Academics at the Institute of Nuclear Physics in Poland put over 100 famous novels through a detailed statistical analysis and found that an “overwhelming” number of the books had a fractal structure. A fractal is a never-ending pattern that is self-similar across different scales. To determine whether the books had fractal structures, the academics looked at the variation of sentence lengths, finding that each sentence, or fragment, had a structure that resembled the whole of the book.

The paper based on the study, recently published in Information Sciences, showed that certain works were more complex than others, specifically the books written in stream-of-consciousness. These could be compared to multi-fractals, according the scientists, who explained that Finnegans Wake by James Joyce had the most complex structure of all. Professor Professor Stanisław Drożdż said: “The results of our analysis of [Finnegans Wake] are virtually indistinguishable from ideal, purely mathematical multifractals.”

finnegans wake

Image via IFJ PAN.
The horizontal axis represents the degree of singularity, while the vertical axis shows the spectrum of singularity.

graph fractals in lit

Image via IJF PAN.
Sequences of sentence lengths (as measured by number of words) in four books, representative of various degrees of cascading character.

Other books that had characteristics similar to multifractals include A Heartbreaking Work of Staggering Genius by Dave Eggers, Hopscotch by Julio Cortazar, The USA trilogy by John Dos Passos, The Waves by Virginia Woolf, 2666 by Roberto Bolaño and Joyce’s Ulysses. The paper made sure to note that a literary text will never have the perfect fractality of the world of mathematics, where fractals can be magnified to the infinite, because of the finite nature of a work of literature. There were some surprising works in the stream-of-consciousness genre that did not have fractal characteristics, such as Marcel Proust’s À la recherche du temps perdu and Ayn Rand’s Atlas ShruggedDrożdż suggested that the scientists’ work may one day help assign books to genres in a “more objective” way.

Professor Drożdż also noted that their findings could mean stream-of-consciousness writers uncovered fractals in nature before scientists, explaining: “Evidently, they had a kind of intuition, as it happens to great artists, that such a narrative mode best reflects ‘how nature works’ and they properly encoded this into their texts. Nature evolves through cascades and thus arranges fractally, and imprints of this we find in the sentence-length variability.”

11 Responses

  1. Rose

    Very interesting correlation! However, I’m not sure about any conclusion that would differentiate War and Peace from Finnigans Wake outside of the fact that James Joyce tended to write long complex sentences along with shorter ones. If the above books were put into a ‘Readability’ program, War and Peace may be ranked a 5 while Finnigans Wake may be off the charts! I’m not sure any analysis, based on writing structure would be useful beyond an English Composition course or Creative Writing course. Maybe it will become a new genre, like Haiku, which is based on structure along with content.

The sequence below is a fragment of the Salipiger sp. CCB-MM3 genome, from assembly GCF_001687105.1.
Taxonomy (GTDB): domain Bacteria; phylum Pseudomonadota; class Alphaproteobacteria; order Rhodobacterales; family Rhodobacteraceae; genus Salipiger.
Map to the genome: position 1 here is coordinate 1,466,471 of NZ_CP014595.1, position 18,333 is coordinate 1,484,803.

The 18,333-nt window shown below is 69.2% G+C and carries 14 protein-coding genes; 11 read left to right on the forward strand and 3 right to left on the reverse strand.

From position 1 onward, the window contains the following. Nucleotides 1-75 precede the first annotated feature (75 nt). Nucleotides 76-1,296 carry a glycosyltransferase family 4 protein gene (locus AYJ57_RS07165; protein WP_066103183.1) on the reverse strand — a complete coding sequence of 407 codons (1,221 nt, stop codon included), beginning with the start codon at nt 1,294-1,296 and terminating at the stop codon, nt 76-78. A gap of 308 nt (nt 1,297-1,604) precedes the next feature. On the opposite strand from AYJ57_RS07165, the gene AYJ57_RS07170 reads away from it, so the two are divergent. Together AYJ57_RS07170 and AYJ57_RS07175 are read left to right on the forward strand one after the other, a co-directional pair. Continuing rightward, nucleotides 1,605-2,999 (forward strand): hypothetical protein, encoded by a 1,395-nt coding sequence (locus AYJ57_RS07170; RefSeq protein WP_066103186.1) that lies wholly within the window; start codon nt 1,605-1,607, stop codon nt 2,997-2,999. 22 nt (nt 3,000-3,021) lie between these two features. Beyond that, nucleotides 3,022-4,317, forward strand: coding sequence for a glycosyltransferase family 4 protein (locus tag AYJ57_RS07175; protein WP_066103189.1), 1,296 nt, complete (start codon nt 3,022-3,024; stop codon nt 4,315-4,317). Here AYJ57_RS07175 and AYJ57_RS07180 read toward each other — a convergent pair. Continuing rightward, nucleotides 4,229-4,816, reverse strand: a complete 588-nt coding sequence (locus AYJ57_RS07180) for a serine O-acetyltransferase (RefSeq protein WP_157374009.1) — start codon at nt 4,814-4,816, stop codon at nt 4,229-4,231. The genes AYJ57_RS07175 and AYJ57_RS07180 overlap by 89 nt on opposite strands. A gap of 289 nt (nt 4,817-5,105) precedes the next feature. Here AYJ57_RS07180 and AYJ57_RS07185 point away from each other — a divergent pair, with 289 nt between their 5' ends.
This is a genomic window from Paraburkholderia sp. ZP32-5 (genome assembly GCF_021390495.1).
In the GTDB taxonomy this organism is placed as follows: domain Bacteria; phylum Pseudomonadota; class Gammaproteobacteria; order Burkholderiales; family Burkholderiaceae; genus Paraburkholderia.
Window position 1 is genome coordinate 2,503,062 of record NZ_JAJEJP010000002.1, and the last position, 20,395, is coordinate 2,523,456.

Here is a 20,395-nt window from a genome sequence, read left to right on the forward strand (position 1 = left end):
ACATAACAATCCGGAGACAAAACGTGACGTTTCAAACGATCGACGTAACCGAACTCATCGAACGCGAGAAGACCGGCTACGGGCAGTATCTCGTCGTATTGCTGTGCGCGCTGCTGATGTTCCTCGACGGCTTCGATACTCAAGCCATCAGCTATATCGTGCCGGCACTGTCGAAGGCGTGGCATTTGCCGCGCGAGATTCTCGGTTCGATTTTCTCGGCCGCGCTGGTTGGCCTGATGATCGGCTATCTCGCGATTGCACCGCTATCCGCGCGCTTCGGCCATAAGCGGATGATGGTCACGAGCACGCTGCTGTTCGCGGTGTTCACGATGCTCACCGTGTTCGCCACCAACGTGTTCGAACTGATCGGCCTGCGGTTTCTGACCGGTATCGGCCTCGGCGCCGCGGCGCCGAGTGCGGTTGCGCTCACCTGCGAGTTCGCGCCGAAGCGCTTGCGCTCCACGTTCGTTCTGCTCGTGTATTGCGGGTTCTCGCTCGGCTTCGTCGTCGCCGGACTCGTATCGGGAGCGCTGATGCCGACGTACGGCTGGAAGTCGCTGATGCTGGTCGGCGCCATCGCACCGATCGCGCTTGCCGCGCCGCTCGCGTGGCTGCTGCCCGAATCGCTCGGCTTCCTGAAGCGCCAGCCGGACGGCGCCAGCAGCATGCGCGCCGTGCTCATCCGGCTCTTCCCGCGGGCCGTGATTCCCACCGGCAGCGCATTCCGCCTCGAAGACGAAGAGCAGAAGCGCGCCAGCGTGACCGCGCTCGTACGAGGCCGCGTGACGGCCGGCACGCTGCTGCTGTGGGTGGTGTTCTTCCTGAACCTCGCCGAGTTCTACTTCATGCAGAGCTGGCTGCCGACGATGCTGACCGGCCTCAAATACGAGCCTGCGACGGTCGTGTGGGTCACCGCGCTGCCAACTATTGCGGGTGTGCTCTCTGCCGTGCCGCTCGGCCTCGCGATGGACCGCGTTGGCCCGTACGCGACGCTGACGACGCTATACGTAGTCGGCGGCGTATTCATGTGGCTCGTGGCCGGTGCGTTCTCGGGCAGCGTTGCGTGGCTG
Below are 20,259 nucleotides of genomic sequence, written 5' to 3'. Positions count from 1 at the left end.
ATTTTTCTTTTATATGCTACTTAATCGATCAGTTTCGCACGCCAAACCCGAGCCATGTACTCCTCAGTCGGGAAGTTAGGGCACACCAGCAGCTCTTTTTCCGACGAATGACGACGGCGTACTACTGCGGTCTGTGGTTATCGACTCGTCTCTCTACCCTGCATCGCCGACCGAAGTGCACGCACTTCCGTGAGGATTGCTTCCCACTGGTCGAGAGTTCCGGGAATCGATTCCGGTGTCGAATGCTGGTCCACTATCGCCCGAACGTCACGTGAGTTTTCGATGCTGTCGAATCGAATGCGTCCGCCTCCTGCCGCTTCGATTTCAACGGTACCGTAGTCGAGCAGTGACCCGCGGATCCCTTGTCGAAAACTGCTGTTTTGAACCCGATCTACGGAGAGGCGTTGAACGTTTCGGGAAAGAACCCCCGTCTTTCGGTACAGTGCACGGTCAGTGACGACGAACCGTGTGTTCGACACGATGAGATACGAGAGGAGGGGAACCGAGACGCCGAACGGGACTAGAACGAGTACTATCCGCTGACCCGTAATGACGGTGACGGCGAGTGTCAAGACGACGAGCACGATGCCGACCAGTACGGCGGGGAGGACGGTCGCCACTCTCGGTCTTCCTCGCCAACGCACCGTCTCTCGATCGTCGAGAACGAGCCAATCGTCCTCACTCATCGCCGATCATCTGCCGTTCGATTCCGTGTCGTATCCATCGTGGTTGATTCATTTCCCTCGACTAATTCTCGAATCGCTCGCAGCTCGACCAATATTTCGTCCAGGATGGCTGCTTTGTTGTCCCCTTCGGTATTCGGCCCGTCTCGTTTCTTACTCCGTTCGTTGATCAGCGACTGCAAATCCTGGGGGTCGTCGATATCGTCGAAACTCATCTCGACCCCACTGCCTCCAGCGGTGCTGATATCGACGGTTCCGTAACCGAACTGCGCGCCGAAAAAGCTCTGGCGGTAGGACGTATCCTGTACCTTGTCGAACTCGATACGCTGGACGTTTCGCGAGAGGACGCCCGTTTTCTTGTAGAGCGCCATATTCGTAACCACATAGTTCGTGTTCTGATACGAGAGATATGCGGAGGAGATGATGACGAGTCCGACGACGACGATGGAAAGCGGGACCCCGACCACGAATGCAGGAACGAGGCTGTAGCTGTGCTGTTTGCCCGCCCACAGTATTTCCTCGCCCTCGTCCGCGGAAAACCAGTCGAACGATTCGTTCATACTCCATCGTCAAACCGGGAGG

Shame the writer didn’t describe a fractal (http://fractalfoundation.org/resources/what-are-fractals/). It is a fascinating mathematical concept that has some real-world examples. Two most important examples of fractals are snowflakes and the coast of Norway. Fractal analysis is immensely useful in many fields. Cool that someone thought to apply it to writing! Of course, what it means is yet to be determined. Is it a conscious writing style that helps the writer craft the story or an unconscious writing style that is an artifact? Could an artifact be used to improve the impact of a story?

    Lots of things to think about.

    Reply
  2. Martin R.

    I hasten to point out that neither Proust nor Ayn Rand are stream-of-consciousness writers. I also want to mention that the gigantic final episode of Joyce’s Ulysses contains many, many thousands of words, but only one period (and therefore, two enormous “sentences”). How this could be consistent with multi-fractals is yet another mystery deserving of a pointlessly scientific approach! Onward, yon literary empiricists!

    Reply
    • Peter Kislinger

      Quite.
      Except, the last chapter is not just one sentence. There are simply no commas or fullstops.

      Reply
  3. Fractal structures found in classic novels – Insight Publications

    […] Recent research from the Institute of Nuclear Physics in  Poland, in which over 100 literary texts were put through a series of statistical tests, suggests that many famous novels have fractal sentence structures. One of their most interesting findings, but not that surprising from a linguistic point of view, was that novels considered to be ‘stream-of-consciousness’ showed the greatest degree of complexity in their structure. Read more (and examine some fascinating visual representations of their findings) at Electric Literature. […]

    Reply

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